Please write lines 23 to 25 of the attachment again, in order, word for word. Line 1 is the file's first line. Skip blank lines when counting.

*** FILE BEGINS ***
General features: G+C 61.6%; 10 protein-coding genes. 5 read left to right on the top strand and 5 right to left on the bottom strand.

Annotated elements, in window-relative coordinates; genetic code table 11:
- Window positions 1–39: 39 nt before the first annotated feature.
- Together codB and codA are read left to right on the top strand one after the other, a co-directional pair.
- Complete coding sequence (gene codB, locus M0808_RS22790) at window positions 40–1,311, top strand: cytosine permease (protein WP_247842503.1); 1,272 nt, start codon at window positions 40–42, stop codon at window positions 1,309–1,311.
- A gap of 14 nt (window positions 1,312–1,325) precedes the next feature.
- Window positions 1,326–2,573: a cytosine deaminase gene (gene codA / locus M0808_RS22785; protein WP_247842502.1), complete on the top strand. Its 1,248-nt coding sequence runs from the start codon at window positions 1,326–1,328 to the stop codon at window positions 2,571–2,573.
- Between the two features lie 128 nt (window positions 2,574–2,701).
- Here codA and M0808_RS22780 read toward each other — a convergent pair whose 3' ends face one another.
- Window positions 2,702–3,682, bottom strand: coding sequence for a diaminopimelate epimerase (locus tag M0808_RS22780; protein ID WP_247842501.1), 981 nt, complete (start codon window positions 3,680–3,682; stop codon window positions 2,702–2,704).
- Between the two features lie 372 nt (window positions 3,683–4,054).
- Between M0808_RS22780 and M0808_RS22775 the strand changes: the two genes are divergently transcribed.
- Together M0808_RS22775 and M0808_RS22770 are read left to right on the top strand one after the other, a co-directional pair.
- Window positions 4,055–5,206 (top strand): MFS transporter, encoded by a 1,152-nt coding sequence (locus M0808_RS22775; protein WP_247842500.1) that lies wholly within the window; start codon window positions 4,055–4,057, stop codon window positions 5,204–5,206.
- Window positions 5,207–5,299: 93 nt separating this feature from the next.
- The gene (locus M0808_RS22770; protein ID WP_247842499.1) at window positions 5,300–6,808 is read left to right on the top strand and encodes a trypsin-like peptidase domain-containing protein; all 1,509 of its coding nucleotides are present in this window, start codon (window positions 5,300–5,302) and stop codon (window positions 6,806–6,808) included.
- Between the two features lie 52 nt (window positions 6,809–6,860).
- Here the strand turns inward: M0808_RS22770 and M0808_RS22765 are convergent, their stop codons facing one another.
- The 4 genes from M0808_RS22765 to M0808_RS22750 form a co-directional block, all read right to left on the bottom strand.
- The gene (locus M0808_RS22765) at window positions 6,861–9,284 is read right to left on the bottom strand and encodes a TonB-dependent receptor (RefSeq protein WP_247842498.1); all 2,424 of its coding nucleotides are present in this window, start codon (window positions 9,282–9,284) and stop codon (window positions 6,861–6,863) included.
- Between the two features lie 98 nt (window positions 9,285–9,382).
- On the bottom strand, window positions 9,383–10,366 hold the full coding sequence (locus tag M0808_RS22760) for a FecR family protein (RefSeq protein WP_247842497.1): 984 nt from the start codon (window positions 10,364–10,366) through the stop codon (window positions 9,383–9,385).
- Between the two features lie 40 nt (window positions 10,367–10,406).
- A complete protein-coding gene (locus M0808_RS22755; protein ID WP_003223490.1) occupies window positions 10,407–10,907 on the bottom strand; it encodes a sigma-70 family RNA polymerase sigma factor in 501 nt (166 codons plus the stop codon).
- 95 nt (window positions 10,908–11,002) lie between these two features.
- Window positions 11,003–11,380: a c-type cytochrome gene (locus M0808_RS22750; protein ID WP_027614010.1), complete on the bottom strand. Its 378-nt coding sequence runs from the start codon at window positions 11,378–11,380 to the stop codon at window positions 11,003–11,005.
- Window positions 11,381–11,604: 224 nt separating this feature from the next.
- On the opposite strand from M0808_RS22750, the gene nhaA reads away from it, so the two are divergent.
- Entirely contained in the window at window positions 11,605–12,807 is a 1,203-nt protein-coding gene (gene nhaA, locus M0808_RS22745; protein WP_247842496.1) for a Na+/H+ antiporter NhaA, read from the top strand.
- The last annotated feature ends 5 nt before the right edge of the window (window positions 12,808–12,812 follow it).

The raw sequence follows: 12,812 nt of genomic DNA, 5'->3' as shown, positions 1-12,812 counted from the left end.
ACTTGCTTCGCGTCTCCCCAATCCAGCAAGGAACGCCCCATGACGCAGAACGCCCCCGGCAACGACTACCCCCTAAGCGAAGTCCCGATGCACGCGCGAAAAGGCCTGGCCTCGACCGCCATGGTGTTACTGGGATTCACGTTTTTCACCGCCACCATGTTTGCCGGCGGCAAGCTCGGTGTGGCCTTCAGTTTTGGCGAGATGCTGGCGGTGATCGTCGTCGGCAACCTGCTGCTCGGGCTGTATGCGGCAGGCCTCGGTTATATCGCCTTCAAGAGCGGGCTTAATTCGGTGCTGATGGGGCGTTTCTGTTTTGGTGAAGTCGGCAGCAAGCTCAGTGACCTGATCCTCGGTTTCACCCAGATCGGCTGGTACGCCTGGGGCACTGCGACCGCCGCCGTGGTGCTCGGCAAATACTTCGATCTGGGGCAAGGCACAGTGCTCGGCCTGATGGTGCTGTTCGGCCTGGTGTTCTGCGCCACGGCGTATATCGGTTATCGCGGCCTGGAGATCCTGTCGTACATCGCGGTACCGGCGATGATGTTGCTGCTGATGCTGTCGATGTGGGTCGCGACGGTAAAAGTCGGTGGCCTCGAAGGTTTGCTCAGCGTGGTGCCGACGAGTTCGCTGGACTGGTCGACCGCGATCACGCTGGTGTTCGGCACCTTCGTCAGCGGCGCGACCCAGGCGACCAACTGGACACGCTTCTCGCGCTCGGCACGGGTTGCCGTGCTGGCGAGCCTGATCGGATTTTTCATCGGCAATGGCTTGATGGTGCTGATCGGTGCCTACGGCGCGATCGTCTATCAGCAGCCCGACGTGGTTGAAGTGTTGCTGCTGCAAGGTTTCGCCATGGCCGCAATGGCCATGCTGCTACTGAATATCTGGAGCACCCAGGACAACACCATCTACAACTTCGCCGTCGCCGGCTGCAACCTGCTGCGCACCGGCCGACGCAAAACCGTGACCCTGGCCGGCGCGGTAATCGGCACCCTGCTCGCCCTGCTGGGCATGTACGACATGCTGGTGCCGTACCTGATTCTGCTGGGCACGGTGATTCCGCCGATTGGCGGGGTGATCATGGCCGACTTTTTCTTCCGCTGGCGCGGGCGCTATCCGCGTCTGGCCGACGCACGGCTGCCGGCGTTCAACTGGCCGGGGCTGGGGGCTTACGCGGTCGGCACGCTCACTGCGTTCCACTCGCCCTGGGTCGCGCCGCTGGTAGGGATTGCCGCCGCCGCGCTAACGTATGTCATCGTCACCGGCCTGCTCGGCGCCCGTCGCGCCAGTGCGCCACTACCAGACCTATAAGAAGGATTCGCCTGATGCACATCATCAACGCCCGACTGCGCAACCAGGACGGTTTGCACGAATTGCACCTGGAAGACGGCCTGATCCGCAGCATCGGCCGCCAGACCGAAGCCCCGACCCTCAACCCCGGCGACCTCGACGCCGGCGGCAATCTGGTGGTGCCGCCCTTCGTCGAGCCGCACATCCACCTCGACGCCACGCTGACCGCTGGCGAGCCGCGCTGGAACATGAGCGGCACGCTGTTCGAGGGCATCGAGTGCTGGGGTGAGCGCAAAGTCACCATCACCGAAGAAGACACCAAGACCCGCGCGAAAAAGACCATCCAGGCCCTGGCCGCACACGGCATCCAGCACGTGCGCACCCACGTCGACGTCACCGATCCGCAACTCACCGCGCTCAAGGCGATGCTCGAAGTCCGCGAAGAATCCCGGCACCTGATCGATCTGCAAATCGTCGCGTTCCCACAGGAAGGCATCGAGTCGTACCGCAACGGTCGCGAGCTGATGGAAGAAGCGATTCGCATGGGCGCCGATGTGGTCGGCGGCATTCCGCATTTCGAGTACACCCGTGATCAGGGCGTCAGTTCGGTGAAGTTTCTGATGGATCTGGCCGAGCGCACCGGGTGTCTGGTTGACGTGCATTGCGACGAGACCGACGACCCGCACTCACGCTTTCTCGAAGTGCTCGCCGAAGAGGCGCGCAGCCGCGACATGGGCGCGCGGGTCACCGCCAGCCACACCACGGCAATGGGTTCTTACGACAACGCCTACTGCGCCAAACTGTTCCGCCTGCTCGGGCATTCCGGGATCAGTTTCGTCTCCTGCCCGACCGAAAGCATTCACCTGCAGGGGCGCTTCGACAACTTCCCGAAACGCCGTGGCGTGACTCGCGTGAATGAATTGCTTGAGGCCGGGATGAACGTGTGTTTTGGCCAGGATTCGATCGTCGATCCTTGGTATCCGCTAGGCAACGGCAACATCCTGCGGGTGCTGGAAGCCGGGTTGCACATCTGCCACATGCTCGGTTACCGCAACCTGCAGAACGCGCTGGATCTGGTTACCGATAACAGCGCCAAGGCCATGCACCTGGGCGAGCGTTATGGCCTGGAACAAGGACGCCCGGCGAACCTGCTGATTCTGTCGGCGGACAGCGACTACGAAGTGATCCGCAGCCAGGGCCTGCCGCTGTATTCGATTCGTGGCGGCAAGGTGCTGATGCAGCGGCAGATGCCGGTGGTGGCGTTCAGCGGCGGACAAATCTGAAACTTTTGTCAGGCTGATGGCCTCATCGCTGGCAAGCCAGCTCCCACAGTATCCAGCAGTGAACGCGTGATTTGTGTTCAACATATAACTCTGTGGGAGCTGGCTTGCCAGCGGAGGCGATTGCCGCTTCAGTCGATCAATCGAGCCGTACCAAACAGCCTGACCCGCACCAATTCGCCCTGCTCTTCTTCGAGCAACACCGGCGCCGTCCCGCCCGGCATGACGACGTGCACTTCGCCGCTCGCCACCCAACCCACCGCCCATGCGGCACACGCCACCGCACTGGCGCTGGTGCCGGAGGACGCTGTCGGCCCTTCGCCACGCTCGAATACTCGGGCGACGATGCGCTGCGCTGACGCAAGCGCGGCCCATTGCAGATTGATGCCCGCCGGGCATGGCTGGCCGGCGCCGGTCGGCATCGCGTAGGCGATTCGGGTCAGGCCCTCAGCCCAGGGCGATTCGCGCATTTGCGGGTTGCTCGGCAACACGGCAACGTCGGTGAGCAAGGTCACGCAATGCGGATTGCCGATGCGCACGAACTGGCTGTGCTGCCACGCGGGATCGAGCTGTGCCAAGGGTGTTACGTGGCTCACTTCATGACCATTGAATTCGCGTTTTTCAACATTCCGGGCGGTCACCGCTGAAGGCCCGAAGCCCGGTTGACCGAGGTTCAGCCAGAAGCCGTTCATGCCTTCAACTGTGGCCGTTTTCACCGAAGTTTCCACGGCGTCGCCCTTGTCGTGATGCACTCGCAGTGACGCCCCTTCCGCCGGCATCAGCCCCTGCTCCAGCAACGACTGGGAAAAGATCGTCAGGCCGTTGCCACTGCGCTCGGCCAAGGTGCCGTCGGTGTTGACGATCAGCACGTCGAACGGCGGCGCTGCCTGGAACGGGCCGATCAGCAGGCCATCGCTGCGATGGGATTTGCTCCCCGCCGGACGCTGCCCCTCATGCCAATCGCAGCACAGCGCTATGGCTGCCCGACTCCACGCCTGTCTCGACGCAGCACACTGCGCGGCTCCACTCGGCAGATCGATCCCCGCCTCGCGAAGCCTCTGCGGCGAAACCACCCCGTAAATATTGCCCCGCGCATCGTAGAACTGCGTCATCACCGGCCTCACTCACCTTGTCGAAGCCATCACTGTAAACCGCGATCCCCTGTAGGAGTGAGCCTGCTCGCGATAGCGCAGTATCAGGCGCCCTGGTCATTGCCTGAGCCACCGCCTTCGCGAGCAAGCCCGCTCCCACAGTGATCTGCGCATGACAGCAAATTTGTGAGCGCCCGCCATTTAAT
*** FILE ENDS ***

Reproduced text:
- Between the two features lie 40 nt (window positions 10,367–10,406).
- A complete protein-coding gene (locus M0808_RS22755; protein ID WP_003223490.1) occupies window positions 10,407–10,907 on the bottom strand; it encodes a sigma-70 family RNA polymerase sigma factor in 501 nt (166 codons plus the stop codon).
- 95 nt (window positions 10,908–11,002) lie between these two features.